In the spring of 2011, Susanna Mälkki, undertook the daunting task of taking up the baton at the Teatro alla Scala to conduct the world premiere of Luca Francesconi’s Quartett, an opera in 13 scenes, based on the play of the same name by Heiner Müller, drawn from Laclos’s Les liaisons dangereuses. Driven by a keen interest in the music of today, she spoke to us on a sunny afternoon in Chicago about Quartett and the music of Luca Francesconi.
You have been working with Luca Francesconi now for a number of years. In 2007, before taking on the challenge of Quartett, you conducted and then recorded for Kairos Etymo, Da capo, A fuoco and Animus. Then, in 2010, Francesconi invited you to the Venice Biennale to conduct a concert featuring music by Berio and Romitelli. Could you tell us a little bit about your relationship with Francesconi from an artistic, cultural and human point of view?
Extremely rich and inspiring in every respect. I have chosen to perform his music a lot, because it speaks to me very directly. My musical instinct is very strong and almost without exception it knows which way to jump. I’m sure it has to do with the fact that Luca Francesconi himself has had a background as a musician; he doesn’t forget (or wish to avoid!) the input of the performer: quite the contrary, his music actually calls for it. So I imagine that it’s something he values, and, of course, I was really honoured when he asked me to do the premiere of Quartett. And then, if by “cultural” you mean the general avant-garde framework, I certainly feel an affinity with his approach, which is less rigid and less dogmatic than that of many others. An artist must always “zoom out” and see the bigger picture.
So how would you place Francesconi’s music both in terms of the contemporary music scene and in terms of tradition?
It all depends on how we define “tradition.” Personally I think that there are still a lot of dimensions to be discovered even in so-called modernity… But yes, it is fascinating in Luca Francesconi’s case, because, having the necessary compositional skill, he is able to use even the strictest modernist vocabulary very well—if he chooses to (like in some parts of Quartett, perhaps more on that later), but he never feels obliged to. So there is definitely a little bit of a “mutant” in him too, in my opinion, thinking of the theme he has chosen for the Venice Biennale this year.
From your vantage point as an orchestral conductor, what are the salient technical and stylistic features that you see in Francesconi’s music?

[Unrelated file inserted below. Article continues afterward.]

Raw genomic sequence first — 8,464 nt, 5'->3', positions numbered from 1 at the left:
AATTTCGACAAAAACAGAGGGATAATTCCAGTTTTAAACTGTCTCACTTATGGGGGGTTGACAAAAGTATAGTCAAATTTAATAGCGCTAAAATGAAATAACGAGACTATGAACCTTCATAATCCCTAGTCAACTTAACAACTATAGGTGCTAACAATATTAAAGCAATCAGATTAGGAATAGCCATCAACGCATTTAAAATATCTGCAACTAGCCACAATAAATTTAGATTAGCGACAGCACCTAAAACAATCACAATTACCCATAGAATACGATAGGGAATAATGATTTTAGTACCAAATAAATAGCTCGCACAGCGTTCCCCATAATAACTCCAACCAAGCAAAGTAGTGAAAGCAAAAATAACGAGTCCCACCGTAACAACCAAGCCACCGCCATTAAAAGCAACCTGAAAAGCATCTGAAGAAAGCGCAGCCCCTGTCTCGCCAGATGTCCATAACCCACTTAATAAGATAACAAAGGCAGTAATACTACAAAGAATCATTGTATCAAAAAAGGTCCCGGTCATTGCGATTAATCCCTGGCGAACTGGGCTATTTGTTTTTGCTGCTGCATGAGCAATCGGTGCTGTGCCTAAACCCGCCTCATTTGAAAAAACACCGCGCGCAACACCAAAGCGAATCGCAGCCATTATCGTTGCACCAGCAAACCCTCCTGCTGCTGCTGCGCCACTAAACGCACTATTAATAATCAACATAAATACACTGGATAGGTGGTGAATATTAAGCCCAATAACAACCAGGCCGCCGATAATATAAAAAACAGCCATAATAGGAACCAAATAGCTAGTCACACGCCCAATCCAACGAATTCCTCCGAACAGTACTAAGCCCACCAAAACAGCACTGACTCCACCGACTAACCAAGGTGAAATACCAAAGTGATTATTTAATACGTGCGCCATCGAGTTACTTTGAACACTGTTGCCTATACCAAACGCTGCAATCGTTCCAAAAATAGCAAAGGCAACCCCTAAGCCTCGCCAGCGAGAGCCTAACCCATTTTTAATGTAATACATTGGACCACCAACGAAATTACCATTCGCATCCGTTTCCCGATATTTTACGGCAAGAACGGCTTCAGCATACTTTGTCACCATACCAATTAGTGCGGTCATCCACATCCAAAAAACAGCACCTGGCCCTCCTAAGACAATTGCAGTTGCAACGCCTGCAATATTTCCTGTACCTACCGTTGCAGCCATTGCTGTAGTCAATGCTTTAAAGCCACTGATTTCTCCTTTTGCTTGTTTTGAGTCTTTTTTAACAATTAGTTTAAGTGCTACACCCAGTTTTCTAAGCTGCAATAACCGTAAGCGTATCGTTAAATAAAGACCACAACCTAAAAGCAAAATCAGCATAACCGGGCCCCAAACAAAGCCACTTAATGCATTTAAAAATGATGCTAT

If we start with three traditional elements—melody, harmony, rhythm—whatever the order of their importance in the particular musical context, I think they are all always still there, which is in itself something that could be considered “traditional”, but, as the proportions change all the time, the music remains fresh. As for timbre and orchestration, well, that really depends on the piece. All in all there is quite a broad range, with Ligeti-like microstructures at one end and at the other big symphonic landscapes that remind me at times of Sibelius! So I would say that he has a very large musical vocabulary. This is what I would define as “writing techniques.” More interesting, however, is to observe how these are used—or not used—in order to serve the dramaturgy of the piece.
What type of relationship does the music establish with the text and dramaturgy of Quartett?
Actually, I think that with this score Luca Francesconi has given a complete interpretation of the play as he reads it. If you read the original Müller text, there are very few markings apart from the spoken words: no question marks, no exclamation marks, just words.
Also, we have to remember that any composer of an opera is also the dramaturg of the piece as well, for the pace of the events is fixed in the score (music happening in linear time which, compared to theater, is usually quite strictly proportioned). I found very impressive Francesconi’s way of giving musical “hints,” of making connections with different stories or thoughts in the text, not necessarily in the form of a leitmotiv but definitely something of the kind, suddenly triggering memories and giving references. Some of the most moving moments in the opera for me were just these. So there is definitely a deep psychological insight present in the score.
The other important thing to note is the use of different kinds of music in order to highlight different “manners” of interaction between the two personas, or to highlight the difference between their exterior façade and their hidden vulnerable personality, as in the “dream” sequences.
What contribution do the electronics and the technology make?